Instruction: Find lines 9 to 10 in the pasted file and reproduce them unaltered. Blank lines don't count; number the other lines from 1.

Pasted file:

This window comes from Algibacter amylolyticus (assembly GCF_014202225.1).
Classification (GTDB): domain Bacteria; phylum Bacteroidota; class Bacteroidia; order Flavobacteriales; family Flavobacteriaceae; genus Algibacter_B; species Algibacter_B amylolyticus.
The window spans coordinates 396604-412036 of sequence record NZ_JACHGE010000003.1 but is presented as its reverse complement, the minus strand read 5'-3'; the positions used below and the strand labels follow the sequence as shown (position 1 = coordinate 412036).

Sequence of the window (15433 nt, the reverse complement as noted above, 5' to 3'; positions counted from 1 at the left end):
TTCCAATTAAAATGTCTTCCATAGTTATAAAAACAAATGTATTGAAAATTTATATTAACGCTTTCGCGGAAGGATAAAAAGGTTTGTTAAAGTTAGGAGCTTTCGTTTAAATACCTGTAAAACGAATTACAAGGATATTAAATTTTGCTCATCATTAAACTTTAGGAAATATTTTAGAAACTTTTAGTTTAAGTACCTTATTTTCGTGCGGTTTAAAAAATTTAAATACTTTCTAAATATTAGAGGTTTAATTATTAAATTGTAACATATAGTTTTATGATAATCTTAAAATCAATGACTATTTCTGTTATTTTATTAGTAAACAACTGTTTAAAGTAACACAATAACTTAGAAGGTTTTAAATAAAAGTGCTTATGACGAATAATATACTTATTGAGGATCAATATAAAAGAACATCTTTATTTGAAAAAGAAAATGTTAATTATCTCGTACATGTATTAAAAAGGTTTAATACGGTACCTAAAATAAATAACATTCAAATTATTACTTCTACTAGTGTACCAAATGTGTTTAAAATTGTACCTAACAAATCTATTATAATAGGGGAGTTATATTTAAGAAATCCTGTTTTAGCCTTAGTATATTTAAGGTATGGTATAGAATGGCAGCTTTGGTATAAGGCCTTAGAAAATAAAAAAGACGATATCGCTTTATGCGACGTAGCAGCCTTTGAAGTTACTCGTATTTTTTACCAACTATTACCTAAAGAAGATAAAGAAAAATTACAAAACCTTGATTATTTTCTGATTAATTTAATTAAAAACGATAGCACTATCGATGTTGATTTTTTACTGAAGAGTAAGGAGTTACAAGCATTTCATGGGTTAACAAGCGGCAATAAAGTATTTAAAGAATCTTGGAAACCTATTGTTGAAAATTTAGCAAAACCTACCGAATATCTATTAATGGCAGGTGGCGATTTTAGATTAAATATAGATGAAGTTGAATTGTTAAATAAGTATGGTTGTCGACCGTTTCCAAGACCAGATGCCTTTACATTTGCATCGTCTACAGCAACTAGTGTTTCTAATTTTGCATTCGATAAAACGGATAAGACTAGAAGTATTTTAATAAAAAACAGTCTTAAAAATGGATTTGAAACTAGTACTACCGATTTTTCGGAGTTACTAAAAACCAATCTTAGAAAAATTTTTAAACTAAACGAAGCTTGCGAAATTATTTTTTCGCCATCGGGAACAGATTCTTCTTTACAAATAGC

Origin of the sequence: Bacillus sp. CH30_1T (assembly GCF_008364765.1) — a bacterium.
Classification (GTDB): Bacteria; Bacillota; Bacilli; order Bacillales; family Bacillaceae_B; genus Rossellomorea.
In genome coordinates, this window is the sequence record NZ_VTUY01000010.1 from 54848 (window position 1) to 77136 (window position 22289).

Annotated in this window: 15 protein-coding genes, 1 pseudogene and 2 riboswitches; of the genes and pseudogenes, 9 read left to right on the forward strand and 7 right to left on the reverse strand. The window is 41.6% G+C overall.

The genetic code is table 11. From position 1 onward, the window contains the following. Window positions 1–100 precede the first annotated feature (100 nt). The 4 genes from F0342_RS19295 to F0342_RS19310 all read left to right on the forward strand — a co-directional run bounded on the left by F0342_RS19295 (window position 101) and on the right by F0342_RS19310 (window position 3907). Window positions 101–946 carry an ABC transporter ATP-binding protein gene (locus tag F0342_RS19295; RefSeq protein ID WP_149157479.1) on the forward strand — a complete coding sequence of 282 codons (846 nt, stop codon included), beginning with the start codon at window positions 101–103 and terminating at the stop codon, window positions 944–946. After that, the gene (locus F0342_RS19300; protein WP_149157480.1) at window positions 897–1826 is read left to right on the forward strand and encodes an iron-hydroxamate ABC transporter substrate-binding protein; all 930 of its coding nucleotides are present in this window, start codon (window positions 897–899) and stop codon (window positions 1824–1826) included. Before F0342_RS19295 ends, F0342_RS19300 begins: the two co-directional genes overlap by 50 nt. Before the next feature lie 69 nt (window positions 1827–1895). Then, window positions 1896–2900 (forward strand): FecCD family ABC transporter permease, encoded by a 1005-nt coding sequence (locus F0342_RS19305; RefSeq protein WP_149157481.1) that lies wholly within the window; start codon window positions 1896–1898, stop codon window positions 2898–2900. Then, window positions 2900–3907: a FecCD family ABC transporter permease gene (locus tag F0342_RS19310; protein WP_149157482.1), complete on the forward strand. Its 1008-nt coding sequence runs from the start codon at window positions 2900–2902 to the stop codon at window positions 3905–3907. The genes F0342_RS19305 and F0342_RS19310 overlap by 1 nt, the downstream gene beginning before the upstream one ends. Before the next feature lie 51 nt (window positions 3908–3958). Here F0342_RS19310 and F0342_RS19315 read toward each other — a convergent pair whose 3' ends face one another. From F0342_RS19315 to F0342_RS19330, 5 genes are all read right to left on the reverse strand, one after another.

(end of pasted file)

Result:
Annotated in this window: 15 protein-coding genes, 1 pseudogene and 2 riboswitches; of the genes and pseudogenes, 9 read left to right on the forward strand and 7 right to left on the reverse strand. The window is 41.6% G+C overall.

The genetic code is table 11. From position 1 onward, the window contains the following. Window positions 1–100 precede the first annotated feature (100 nt). The 4 genes from F0342_RS19295 to F0342_RS19310 all read left to right on the forward strand — a co-directional run bounded on the left by F0342_RS19295 (window position 101) and on the right by F0342_RS19310 (window position 3907). Window positions 101–946 carry an ABC transporter ATP-binding protein gene (locus tag F0342_RS19295; RefSeq protein ID WP_149157479.1) on the forward strand — a complete coding sequence of 282 codons (846 nt, stop codon included), beginning with the start codon at window positions 101–103 and terminating at the stop codon, window positions 944–946. After that, the gene (locus F0342_RS19300; protein WP_149157480.1) at window positions 897–1826 is read left to right on the forward strand and encodes an iron-hydroxamate ABC transporter substrate-binding protein; all 930 of its coding nucleotides are present in this window, start codon (window positions 897–899) and stop codon (window positions 1824–1826) included. Before F0342_RS19295 ends, F0342_RS19300 begins: the two co-directional genes overlap by 50 nt. Before the next feature lie 69 nt (window positions 1827–1895). Then, window positions 1896–2900 (forward strand): FecCD family ABC transporter permease, encoded by a 1005-nt coding sequence (locus F0342_RS19305; RefSeq protein WP_149157481.1) that lies wholly within the window; start codon window positions 1896–1898, stop codon window positions 2898–2900. Then, window positions 2900–3907: a FecCD family ABC transporter permease gene (locus tag F0342_RS19310; protein WP_149157482.1), complete on the forward strand. Its 1008-nt coding sequence runs from the start codon at window positions 2900–2902 to the stop codon at window positions 3905–3907. The genes F0342_RS19305 and F0342_RS19310 overlap by 1 nt, the downstream gene beginning before the upstream one ends. Before the next feature lie 51 nt (window positions 3908–3958). Here F0342_RS19310 and F0342_RS19315 read toward each other — a convergent pair whose 3' ends face one another. From F0342_RS19315 to F0342_RS19330, 5 genes are all read right to left on the reverse strand, one after another.